The worst of the action comes along with a few other downfalls, right around the third acts beginning, when training is over, and the saving the world part starts up. It all starts at the quaint little church in Kentucky where Christians are represented as violent crazed extremists who in reality would be a cult. So I started out this scene with my eyebrow raised, and then the film began to fall apart and lose me on an artistic level as well. The length of the violence there is far, far, too long, not serving any purpose to the plot or to our entertainment. (Spoilers!) Then, it sets up Galahad for his death -- which I did like how they took the opportunity to have some fun thumbing their nose at the spy movie cliche, but the result of it was Galahad dying very anticlimactically, with, for me a least, a lot left wanting in his relationship with Eggsy. I'm not sure if or how they could have done it better, but sadly that was the beginning of a slight but noticeable downhill slope.
|Quite a good cast. I never mention it, but Michael Caine is in it too. And Jack Davenport. And Mark Hamill!|
The film evens out again for a while as Mark Strong's agent Merlin takes over for Galahad as leader, and he, Eggsy, and Roxy (Sophie Cookson) another new recruit take on Samuel L. Jackson's lisping, queasy-stomached super villain intent on saving the Earth by destroying most of its inhabitants. They get into a bit of a groove -- Mark Strong does wonders for anything he's in -- but after a while it teeters downward again as you realize that most of the deeper meaning behind all the vibrancy and fun died with Galahad. Eggsy still needs to save his mother and baby sister along with the rest of the population, but there's no real urgency present. Not like when he and five other recruits were falling and one had a sabotaged parachute. That was urgent -- but that was in the second act.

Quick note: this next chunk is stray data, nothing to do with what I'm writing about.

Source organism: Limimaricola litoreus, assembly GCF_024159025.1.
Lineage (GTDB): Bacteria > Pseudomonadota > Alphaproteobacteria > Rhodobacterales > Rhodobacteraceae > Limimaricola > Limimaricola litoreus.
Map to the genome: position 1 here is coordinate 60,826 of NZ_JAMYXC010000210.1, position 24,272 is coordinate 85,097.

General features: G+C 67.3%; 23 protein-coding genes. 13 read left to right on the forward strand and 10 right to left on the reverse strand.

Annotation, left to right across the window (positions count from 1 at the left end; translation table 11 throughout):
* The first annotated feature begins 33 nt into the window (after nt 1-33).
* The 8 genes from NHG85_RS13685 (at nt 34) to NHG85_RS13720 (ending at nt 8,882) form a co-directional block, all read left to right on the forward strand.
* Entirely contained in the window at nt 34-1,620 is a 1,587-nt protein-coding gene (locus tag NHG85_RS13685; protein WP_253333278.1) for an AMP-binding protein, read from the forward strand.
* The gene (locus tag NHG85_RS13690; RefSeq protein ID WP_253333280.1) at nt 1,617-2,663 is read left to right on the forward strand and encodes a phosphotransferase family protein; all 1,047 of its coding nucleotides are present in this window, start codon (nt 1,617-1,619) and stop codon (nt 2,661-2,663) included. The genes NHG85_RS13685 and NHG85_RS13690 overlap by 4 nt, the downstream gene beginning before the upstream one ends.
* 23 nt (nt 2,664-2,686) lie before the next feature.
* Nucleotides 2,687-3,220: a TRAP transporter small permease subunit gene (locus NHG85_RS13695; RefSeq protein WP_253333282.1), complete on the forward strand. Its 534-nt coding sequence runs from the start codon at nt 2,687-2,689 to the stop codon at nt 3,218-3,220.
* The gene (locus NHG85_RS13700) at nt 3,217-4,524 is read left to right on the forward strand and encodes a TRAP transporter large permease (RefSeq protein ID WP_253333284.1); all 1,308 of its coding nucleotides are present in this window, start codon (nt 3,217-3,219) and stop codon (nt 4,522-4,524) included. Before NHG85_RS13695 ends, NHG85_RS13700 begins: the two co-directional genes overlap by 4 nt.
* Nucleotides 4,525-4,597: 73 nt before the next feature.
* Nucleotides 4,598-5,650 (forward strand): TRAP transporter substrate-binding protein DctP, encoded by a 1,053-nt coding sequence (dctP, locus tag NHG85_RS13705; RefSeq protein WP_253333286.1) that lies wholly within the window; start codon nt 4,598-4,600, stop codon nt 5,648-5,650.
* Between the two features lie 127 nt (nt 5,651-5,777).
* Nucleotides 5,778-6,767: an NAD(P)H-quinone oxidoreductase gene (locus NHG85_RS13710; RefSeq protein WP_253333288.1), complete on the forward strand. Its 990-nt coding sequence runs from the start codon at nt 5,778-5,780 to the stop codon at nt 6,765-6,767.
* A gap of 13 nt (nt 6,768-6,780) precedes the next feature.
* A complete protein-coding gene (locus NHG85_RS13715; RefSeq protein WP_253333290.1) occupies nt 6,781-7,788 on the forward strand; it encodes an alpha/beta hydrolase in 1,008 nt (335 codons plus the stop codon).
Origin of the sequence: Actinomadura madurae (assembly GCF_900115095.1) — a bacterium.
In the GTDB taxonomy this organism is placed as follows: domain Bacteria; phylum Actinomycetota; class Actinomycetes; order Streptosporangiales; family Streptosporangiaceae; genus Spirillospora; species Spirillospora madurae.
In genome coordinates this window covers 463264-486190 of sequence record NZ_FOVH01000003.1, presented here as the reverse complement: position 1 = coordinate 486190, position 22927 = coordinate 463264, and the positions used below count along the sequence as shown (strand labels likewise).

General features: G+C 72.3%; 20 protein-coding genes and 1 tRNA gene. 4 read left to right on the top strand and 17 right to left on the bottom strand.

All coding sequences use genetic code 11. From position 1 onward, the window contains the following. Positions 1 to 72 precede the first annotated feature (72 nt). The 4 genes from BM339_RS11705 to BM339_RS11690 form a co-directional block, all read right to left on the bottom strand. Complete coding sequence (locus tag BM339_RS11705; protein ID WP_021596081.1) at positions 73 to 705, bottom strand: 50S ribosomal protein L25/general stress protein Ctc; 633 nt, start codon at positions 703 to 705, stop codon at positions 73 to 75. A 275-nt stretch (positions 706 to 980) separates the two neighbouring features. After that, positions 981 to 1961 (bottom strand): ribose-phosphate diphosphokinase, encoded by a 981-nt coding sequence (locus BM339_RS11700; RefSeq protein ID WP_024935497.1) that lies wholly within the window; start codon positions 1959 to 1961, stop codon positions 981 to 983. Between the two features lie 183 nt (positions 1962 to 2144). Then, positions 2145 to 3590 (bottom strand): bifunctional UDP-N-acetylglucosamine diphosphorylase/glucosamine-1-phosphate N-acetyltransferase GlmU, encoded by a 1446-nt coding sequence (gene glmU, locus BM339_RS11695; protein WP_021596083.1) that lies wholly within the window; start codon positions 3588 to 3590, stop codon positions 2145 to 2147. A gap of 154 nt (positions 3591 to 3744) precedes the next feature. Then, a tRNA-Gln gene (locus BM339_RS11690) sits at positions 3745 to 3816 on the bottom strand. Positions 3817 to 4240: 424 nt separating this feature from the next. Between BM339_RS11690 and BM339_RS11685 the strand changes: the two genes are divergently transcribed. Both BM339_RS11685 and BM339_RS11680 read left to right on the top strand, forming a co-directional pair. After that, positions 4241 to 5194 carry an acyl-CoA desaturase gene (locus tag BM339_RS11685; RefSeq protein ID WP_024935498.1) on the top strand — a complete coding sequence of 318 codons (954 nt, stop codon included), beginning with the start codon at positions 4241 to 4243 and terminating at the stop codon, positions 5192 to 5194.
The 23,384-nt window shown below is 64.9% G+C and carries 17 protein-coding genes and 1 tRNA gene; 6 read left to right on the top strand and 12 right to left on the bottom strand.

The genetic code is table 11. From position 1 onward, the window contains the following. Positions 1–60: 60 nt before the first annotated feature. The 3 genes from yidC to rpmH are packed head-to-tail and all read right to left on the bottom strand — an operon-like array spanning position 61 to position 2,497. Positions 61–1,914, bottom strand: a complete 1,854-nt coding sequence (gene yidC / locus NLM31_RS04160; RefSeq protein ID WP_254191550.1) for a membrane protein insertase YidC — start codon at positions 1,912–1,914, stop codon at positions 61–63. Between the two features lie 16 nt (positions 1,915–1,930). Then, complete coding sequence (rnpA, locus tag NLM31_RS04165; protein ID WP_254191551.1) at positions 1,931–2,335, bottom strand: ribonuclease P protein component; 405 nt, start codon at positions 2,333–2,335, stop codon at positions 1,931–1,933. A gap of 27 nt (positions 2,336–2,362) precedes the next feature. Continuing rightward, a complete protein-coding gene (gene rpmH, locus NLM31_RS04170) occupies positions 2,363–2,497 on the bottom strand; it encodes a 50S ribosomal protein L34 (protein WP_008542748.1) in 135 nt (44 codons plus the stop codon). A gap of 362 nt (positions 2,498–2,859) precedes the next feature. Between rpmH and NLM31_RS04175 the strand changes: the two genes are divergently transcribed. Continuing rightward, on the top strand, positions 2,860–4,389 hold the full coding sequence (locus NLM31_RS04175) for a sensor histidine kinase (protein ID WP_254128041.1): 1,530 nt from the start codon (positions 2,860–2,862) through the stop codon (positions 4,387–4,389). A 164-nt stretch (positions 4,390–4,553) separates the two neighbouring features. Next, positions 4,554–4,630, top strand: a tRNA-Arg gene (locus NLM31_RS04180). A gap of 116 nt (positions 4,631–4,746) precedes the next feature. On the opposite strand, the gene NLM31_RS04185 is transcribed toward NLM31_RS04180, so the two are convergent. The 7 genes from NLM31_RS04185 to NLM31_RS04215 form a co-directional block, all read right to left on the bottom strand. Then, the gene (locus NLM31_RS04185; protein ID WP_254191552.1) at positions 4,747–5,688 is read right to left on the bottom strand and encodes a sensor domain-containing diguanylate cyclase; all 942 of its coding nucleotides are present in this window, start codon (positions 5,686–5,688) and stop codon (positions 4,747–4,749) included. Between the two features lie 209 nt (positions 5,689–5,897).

Another cliche is smashed when Samuel L. Jackson's humanity-destroying device is actually set off, instead of being stopped just in time. The device causes people to want to kill each other, and that commences while Eggsy has the final showdown with Swords-For-Legs Girl (Sofia Boutella) which was cool, but when he stands gloating over her dead body while millions of people kill each other and has to be reminded my Merlin to go turn it off -- that was the film's low point. Not right for his character either. (End of Spoilers.) I loved that they wanted to have fun turning the cliches around in such a fun, self-aware way. They even slyly broke the fourth wall two or three times with cheeky brilliance. But a film needs to have meaning, and by the end of Kingsman, they had forgotten and left behind most of the meaning they began with.
|Waiter: "Would sir care for a drink?" Eggsy: "Martini. Gin, not vodka, obviously. Stirred for ten seconds while glancing at an unopened bottle of Vermouth." Brilliant.|
Still, overall, Kingsman has more depth and more things to involve you than your average gleefully violent, casually profane R-rated action comedy. It has... manners. And what with such a charming lead, the refined, sophisticated, bitingly sharp humor, a plot that is deceptively basic, involving you by just plain being good, and the truly original and outstanding action, this is a breezy, fun and stylin' spy flick that deserves its place on the ultra-cool team.